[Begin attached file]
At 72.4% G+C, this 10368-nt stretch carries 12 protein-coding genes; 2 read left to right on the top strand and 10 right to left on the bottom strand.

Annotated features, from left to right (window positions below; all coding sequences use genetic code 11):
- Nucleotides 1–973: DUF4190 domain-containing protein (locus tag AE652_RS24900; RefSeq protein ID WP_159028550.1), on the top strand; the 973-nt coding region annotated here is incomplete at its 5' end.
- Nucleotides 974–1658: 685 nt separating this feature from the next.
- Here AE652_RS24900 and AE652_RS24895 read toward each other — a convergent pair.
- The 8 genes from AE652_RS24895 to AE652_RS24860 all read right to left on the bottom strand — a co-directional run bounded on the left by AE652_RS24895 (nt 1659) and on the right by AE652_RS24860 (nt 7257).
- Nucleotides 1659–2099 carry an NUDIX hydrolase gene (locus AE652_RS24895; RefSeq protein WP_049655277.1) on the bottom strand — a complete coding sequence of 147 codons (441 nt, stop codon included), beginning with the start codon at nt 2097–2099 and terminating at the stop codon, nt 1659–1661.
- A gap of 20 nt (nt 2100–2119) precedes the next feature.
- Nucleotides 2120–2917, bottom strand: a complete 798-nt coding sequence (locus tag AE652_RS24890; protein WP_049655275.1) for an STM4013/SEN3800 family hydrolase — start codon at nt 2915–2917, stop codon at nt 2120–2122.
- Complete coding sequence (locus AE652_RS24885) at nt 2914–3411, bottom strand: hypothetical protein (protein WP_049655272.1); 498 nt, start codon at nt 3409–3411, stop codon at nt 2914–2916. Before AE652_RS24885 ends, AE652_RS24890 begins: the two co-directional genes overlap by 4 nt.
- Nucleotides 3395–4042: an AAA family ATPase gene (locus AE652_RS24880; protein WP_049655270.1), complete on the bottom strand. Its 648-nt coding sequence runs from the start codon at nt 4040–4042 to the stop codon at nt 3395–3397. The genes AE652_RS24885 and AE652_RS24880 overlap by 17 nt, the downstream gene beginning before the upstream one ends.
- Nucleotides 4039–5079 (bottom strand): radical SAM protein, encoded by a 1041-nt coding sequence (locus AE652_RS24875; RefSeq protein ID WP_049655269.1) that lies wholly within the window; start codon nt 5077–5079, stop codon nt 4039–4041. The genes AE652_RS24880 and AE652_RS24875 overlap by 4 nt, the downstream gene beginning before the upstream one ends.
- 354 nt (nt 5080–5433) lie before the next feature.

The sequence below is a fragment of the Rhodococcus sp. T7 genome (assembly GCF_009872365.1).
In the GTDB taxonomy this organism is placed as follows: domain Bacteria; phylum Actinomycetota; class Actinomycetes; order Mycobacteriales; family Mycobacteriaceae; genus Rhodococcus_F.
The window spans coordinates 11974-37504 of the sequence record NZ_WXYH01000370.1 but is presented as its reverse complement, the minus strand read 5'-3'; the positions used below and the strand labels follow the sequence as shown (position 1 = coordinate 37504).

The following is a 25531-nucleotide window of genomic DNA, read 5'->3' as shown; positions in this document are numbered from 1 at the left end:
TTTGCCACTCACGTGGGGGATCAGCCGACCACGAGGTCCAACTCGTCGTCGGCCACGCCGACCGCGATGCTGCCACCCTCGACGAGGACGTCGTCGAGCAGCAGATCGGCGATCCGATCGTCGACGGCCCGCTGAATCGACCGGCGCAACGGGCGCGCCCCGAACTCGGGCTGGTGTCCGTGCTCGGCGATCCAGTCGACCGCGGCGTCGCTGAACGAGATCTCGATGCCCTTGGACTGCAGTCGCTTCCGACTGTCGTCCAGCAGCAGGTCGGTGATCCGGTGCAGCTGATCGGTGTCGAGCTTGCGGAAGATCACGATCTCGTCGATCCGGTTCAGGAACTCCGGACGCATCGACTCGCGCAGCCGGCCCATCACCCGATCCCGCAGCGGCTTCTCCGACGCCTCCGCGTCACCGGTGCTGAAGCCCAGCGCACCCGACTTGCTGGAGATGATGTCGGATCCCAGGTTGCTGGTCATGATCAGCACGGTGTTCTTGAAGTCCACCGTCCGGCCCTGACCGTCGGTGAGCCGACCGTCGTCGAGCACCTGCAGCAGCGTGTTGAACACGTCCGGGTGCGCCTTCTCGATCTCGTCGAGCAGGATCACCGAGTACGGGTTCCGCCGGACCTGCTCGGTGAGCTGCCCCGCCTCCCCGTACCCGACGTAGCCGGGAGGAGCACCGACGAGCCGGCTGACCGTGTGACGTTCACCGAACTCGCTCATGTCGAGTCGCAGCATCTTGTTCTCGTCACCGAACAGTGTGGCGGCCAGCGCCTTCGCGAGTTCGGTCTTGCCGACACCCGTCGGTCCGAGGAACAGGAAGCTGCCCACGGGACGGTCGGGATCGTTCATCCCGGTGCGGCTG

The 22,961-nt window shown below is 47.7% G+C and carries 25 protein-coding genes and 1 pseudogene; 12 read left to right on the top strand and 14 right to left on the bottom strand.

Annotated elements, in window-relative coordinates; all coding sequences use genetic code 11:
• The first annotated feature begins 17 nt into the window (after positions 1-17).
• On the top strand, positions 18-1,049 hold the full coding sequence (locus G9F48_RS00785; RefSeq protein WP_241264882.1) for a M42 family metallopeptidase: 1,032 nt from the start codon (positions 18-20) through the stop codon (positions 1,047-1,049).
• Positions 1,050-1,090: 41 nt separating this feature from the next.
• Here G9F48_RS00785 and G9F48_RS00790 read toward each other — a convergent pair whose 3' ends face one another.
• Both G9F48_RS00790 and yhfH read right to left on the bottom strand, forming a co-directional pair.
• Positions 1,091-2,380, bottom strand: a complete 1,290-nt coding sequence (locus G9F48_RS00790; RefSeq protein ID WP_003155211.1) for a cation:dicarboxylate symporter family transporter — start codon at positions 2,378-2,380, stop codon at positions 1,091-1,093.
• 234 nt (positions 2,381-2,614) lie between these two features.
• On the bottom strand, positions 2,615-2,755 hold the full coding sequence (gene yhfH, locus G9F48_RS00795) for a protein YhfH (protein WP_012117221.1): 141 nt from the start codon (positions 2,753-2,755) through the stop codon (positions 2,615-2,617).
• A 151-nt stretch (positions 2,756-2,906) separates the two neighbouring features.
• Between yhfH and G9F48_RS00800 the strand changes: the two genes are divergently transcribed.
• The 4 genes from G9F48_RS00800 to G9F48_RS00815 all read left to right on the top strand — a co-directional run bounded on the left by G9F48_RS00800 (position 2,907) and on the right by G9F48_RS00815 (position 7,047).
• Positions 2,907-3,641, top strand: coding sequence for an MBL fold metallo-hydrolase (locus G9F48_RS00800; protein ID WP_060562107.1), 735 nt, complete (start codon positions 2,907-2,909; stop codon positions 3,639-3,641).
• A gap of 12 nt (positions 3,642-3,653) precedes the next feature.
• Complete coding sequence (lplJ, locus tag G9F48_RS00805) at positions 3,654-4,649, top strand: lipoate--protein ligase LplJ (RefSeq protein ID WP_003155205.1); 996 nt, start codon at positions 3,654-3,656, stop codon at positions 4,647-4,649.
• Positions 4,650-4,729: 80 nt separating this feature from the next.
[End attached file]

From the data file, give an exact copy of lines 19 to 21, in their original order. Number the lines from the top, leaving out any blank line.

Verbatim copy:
The 22,961-nt window shown below is 47.7% G+C and carries 25 protein-coding genes and 1 pseudogene; 12 read left to right on the top strand and 14 right to left on the bottom strand.

Annotated elements, in window-relative coordinates; all coding sequences use genetic code 11:
• The first annotated feature begins 17 nt into the window (after positions 1-17).